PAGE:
“Higher quality base oils (Group II and higher) will be required in order to pass 10 engine sequence tests (new and old tests) and six bench tests set at higher pass limits than the previous category API CI-4 Plus,” Putz points out. “The higher sulfur limit of 0.4% also minimizes the possibility of using higher-sulfur Group I base stocks.”

Bolkhovsky compares the challenge to food: “It’s like saying, ‘This pizza tastes great, but I want a low-fat pizza that tastes even better.’ That’s what we had to do – design an oil with fewer conventional components that worked even better.”
That meant going to entirely different additives. “We’ve had to start looking at more novel and new anti-wear chemistries, detergents, dispersants, which before now were either prototypes or were only used in niche applications,” says BP’s Goodier.

CJ-4 oils have been designed to deal with higher engine heat.

Backward Compatibility
That’s a term you’ll be hearing more of in the future. Essentially it addresses the need for product designed to work in the 2007 engines while still meeting the needs of pre-2007 engines.

Backward compatibility “is something that the industry had an eye on right from the beginning,” Bolkhovsky says. “Because of the performance requirements these oils will have, we feel pretty confident we will have backward compatibility.”

Although the new oils should be backward compatible with pre-2007 engines, at least in on-highway applications, it looks like CI-4 oils will continue to be available alongside the new CJ-4 formulation. This is a departure from previous category changes, where the old formulation pretty much went away after a transition period.

“Historically in North America, when new specifications come out on the market, they replace the old one,” Goodier says. “With the introduction of CJ-4, you’ll have CI-4 oil still out there, to allow people operating older vehicles to continue to have access to these products.”

There are several reasons you might want to continue buying CI-4 oils for your pre-2007 equipment. One, the new oils may be more expensive. Two, they might not work as well in some severe-duty applications. Three, they might not allow oil drain intervals to be extended as much as some fleets are doing today.

“You’ve got 95 percent of the on-highway truck population made up of earlier models,” says Dargento, “and those older vintages don’t necessarily require the CJ-4 formulation. So we’re seeing the market somewhat fragmented for the first time, seeing demand for different formulations in the same sector for the first time.”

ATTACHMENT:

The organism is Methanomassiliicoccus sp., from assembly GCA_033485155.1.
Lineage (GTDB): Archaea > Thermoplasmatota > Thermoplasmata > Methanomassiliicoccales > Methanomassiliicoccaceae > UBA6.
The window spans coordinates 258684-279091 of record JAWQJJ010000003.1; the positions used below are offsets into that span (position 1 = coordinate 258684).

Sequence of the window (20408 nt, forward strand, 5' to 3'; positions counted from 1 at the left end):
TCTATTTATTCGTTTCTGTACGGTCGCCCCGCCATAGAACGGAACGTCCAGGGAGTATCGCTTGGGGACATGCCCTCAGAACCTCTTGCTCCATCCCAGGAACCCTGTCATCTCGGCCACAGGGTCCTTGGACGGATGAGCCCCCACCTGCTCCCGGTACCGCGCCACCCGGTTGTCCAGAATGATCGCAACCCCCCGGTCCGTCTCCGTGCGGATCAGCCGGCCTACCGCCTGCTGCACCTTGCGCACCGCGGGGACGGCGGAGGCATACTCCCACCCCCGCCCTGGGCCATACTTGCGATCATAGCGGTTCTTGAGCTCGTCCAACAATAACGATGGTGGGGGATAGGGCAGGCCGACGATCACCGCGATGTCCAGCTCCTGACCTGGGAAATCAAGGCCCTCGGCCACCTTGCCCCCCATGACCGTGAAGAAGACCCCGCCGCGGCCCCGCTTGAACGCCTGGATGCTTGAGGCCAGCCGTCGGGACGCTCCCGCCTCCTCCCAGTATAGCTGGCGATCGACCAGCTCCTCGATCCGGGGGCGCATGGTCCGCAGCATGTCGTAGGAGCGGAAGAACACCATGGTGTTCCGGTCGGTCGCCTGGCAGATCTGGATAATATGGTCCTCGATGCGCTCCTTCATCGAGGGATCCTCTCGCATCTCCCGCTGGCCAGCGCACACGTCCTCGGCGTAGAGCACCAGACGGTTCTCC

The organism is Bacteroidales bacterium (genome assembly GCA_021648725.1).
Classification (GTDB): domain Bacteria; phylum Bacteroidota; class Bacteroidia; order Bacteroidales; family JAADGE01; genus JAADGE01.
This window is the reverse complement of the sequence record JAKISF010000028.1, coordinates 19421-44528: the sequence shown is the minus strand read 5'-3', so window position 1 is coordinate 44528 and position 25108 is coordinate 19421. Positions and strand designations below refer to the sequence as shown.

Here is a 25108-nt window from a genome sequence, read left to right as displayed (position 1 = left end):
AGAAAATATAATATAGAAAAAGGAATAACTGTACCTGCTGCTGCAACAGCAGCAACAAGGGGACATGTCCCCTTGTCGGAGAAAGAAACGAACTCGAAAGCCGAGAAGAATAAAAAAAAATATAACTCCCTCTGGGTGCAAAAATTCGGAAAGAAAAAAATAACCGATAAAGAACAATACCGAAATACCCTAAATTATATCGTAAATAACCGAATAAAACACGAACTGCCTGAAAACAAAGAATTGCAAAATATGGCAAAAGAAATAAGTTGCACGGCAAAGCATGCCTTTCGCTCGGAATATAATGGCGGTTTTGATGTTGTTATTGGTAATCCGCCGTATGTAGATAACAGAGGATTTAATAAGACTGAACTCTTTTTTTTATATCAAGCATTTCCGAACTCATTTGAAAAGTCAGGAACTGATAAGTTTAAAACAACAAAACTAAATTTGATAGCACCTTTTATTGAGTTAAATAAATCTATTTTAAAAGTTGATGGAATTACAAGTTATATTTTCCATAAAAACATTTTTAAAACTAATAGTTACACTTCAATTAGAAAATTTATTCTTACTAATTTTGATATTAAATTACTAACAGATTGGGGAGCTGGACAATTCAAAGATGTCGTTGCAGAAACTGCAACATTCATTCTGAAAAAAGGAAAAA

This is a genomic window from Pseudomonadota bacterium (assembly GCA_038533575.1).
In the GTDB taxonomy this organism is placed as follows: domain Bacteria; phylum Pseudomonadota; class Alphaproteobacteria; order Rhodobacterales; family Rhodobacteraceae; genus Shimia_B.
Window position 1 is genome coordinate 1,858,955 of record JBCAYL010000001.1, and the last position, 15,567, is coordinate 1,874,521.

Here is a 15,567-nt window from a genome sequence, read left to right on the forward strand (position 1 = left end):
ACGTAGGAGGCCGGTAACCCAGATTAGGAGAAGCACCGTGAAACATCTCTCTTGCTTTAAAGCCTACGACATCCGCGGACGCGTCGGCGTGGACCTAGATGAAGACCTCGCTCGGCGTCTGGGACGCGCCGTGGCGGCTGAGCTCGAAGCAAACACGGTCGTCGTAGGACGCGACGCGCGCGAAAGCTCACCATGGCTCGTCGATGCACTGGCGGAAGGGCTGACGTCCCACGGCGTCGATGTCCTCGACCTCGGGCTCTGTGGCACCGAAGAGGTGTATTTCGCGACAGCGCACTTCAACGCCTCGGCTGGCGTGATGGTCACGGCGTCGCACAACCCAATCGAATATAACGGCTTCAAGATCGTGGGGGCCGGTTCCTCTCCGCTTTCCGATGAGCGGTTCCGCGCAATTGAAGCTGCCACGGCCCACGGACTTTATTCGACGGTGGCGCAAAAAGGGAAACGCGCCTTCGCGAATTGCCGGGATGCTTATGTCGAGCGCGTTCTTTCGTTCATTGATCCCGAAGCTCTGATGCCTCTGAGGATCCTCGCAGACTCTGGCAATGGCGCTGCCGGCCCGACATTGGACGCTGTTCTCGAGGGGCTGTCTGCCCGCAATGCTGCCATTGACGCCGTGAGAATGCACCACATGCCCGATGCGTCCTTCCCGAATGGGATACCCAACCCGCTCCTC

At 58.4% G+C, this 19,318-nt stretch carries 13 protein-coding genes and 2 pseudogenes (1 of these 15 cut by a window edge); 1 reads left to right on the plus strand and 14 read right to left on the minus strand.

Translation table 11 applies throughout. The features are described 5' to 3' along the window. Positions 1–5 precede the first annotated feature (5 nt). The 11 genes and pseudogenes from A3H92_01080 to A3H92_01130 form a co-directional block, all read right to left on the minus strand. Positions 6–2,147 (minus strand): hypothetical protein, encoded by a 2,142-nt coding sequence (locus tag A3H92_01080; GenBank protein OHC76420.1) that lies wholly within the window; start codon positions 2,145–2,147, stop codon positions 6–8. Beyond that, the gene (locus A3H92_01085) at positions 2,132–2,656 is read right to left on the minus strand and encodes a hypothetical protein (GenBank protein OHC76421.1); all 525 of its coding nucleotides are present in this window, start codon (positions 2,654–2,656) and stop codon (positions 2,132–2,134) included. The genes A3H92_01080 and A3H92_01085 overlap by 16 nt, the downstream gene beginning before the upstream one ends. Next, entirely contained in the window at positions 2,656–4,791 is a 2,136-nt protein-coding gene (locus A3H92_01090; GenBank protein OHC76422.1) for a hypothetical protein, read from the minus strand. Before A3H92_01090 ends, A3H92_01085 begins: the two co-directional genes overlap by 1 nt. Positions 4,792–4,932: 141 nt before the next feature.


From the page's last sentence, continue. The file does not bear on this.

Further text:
We’ve recently seen Petro-Canada and Chevron announce the readiness of their engine lube products, and the other majors will be doing the same over the next few months. The target date is the fall of ’06, to be ready for the roll out of the ’07 engines. Will they cost more? That’s likely, given the research and development investment necessary to get to API CJ-4. But the market will be a factor too. Demand for CJ-4 won’t be high at first, given the relative scarcity of ’07 engines in the very near future.

With CI-4 still on the shelves, many users may opt to use the existing product as long as they can get it, and of course point-of-purchase price will be a factor.

But the oldest adage in the book still applies: you get what you pay for. By all accounts, CJ-4 will be a higher-quality oil.

Jim Park

Jim Park was a CDL driver and owner-operator from 1978 until 1998, when he began his second career as a trucking journalist. During that career transition, he hosted an overnight radio show on a Hamilton, Ontario radio station and later went on to anchor the trucking news in SiriusXM's Road Dog Trucking channel. Jim is a regular contributor to Today's Trucking and, and produces Focus On and On the Spot test drive videos.